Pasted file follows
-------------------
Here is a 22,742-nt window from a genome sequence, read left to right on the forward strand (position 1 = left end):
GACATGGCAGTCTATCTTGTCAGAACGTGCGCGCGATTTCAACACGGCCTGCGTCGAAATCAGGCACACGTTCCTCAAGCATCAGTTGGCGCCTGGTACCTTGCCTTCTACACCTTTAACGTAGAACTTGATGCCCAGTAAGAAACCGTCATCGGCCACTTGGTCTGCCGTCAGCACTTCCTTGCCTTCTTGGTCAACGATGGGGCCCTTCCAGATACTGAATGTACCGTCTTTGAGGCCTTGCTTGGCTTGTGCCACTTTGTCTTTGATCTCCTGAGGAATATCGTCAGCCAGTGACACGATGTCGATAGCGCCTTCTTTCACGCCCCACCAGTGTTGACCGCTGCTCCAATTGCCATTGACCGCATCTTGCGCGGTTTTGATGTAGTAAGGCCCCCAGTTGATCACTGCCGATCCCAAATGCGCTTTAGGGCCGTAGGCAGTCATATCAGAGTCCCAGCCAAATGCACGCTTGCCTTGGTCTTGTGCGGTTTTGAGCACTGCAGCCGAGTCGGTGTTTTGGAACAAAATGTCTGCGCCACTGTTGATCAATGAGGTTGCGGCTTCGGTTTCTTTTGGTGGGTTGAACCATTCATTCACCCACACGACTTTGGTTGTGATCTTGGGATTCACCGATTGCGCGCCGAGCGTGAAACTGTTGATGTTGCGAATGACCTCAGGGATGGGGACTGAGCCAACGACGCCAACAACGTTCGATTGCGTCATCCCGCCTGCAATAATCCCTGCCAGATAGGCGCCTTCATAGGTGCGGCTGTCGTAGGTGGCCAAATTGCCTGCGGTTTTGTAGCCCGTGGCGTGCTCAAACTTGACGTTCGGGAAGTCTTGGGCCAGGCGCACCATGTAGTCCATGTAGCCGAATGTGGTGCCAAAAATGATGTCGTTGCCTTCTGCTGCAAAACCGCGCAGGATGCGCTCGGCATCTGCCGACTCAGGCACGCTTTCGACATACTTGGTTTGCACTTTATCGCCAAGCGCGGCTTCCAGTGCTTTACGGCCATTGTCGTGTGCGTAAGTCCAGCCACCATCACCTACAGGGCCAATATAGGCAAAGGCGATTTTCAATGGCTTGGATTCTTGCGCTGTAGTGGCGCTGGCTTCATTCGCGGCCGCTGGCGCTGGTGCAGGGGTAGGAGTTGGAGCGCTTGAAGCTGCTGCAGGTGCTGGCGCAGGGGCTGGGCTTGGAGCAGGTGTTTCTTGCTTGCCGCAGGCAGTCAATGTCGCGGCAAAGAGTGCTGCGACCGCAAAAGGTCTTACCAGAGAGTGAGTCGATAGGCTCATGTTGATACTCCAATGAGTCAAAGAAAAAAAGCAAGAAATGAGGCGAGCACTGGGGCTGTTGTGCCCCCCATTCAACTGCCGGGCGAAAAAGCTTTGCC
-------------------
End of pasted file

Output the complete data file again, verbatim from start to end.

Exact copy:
Here is a 22,742-nt window from a genome sequence, read left to right on the forward strand (position 1 = left end):
GACATGGCAGTCTATCTTGTCAGAACGTGCGCGCGATTTCAACACGGCCTGCGTCGAAATCAGGCACACGTTCCTCAAGCATCAGTTGGCGCCTGGTACCTTGCCTTCTACACCTTTAACGTAGAACTTGATGCCCAGTAAGAAACCGTCATCGGCCACTTGGTCTGCCGTCAGCACTTCCTTGCCTTCTTGGTCAACGATGGGGCCCTTCCAGATACTGAATGTACCGTCTTTGAGGCCTTGCTTGGCTTGTGCCACTTTGTCTTTGATCTCCTGAGGAATATCGTCAGCCAGTGACACGATGTCGATAGCGCCTTCTTTCACGCCCCACCAGTGTTGACCGCTGCTCCAATTGCCATTGACCGCATCTTGCGCGGTTTTGATGTAGTAAGGCCCCCAGTTGATCACTGCCGATCCCAAATGCGCTTTAGGGCCGTAGGCAGTCATATCAGAGTCCCAGCCAAATGCACGCTTGCCTTGGTCTTGTGCGGTTTTGAGCACTGCAGCCGAGTCGGTGTTTTGGAACAAAATGTCTGCGCCACTGTTGATCAATGAGGTTGCGGCTTCGGTTTCTTTTGGTGGGTTGAACCATTCATTCACCCACACGACTTTGGTTGTGATCTTGGGATTCACCGATTGCGCGCCGAGCGTGAAACTGTTGATGTTGCGAATGACCTCAGGGATGGGGACTGAGCCAACGACGCCAACAACGTTCGATTGCGTCATCCCGCCTGCAATAATCCCTGCCAGATAGGCGCCTTCATAGGTGCGGCTGTCGTAGGTGGCCAAATTGCCTGCGGTTTTGTAGCCCGTGGCGTGCTCAAACTTGACGTTCGGGAAGTCTTGGGCCAGGCGCACCATGTAGTCCATGTAGCCGAATGTGGTGCCAAAAATGATGTCGTTGCCTTCTGCTGCAAAACCGCGCAGGATGCGCTCGGCATCTGCCGACTCAGGCACGCTTTCGACATACTTGGTTTGCACTTTATCGCCAAGCGCGGCTTCCAGTGCTTTACGGCCATTGTCGTGTGCGTAAGTCCAGCCACCATCACCTACAGGGCCAATATAGGCAAAGGCGATTTTCAATGGCTTGGATTCTTGCGCTGTAGTGGCGCTGGCTTCATTCGCGGCCGCTGGCGCTGGTGCAGGGGTAGGAGTTGGAGCGCTTGAAGCTGCTGCAGGTGCTGGCGCAGGGGCTGGGCTTGGAGCAGGTGTTTCTTGCTTGCCGCAGGCAGTCAATGTCGCGGCAAAGAGTGCTGCGACCGCAAAAGGTCTTACCAGAGAGTGAGTCGATAGGCTCATGTTGATACTCCAATGAGTCAAAGAAAAAAAGCAAGAAATGAGGCGAGCACTGGGGCTGTTGTGCCCCCCATTCAACTGCCGGGCGAAAAAGCTTTGCC